Everyone is a voyeur. The ability to see, record, and upload happens at record speeds, almost at the speed of thought – we are in the contemporary era, the Internet age. Seeing and communicating happen almost simultaneously. And because we are voyeurs, we see many worlds from just beyond the screen, slightly disconnected from characters, places, and ideas, even as we engage with them for hours of our lives.
A screen divides us from being engaged and connected with whatever art or life or streaming event is happening on the other side of fiber optic cables. When films self-reflect on themselves as voyeuristic, revealing the camera, using a camera as a character, or crossing lines between documentary and fiction, they begin to call us out on our own voyeurism and beg us to ask the question: is this all okay? What is dehumanizing about our constant, disengaged gaze? What does a voyeuristic culture do to its citizens as interpreters?
Two recent films exemplify this strange drama unfolding in the visual/digital age: Under the Skin, Jonathan Glazer’s adaptation of the sci-fi drama by Michael Faber starring Scarlett Johannson as (spoiler alert) an alien who roams Scotland looking for men to consume; and Nightcrawler, starring Jake Gyllenhaal as an ambulance-chasing videographer who sells raunchy video of suburban crime and car crashes to local news stations. Both pieces, not surprisingly, belong to a reemerging era of indie art film that is slowly making its way into the mainstream theater (other examples in the 2000’s may include Pina, Tree of Life, Holy Motors, and others). This genre, at its core, was born from an effort by filmmakers to approach socially taboo questions of sex, gender, death, and power through the surreal. In the case of these two films, I’d like to look at how they center on the perspective of “alien” vision of a foreign world, and how that may be a metaphorical parallel to our voyeurism in the digital age.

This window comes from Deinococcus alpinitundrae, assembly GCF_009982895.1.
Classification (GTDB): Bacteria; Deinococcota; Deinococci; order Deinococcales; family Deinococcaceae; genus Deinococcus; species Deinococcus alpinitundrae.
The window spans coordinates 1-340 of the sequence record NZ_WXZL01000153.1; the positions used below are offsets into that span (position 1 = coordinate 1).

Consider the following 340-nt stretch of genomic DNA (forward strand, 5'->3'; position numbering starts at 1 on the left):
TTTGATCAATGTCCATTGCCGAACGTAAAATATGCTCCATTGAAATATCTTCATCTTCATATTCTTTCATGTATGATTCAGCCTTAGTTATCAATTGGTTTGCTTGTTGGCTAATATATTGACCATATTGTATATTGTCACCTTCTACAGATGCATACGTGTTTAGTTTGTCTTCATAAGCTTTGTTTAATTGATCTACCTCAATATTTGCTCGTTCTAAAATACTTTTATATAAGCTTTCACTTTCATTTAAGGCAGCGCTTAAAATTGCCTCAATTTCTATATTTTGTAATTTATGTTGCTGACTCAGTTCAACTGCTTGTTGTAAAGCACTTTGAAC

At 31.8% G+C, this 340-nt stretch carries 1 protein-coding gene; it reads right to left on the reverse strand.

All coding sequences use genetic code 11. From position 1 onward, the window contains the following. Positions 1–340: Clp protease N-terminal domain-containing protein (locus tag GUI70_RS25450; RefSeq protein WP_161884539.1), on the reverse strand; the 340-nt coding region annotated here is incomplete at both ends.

Under the Skin has been called one of the best movies of 2014. While uncontestably surreal, it is a confusing, scary, and downright creepy look at the possibility of an unnamed alien life taking on human form (Johannsen), and using that female form to consume human bodies. In the film, Johannsen’s character seduces men into her car and then takes them back to her lair where a black pool engulfs them and ultimately takes their lives. In an infamous scene, one of the recently submerged men sees another who has apparently been under the aqueous black for some time. They reach out to hold on to each other, but the smooth and rubbery body suddenly pops and becomes nothing but the loose skin shell of a person, floating on the horrific deep.
The film shows this same story over and over: Johannsen in a van, cruising the streets and asking random men if they need a ride and eventually if they find her beautiful. If so, they end up back at her decrepit house, and ultimately nude, following her down into the eternal dark. This story, however, was far from scripted. The filmmaker, John Glazer, used hidden cameras in the van to capture Johannsen – decked out in strange street clothes and a black wig – talking to pedestrians, not actors, and asking them if they’d get into her car. Several of the other scenes are filmed in a similar way, with a small crew and in public places. They had to request release forms afterwards, a protocol usually used in documentary production or for content on news outlets. This unorthodox filmmaking perspective creates an authentic feeling of sexuality and fear in these moments when Johannsen is apparently picking up men who may become her character’s meal. Not only this, but several of these men (actors were often used) are shown in full frontal nudity, never quite reaching the object of their desire who lures them to their death and watches as they disappear into their death. The voyeurism involved here is very much about sex, and is related directly to the questions: will they get in the car? Will they go back to a house with a total stranger? And after you’ve learned about the film technique of hidden camera documentary: do they know that she is famous?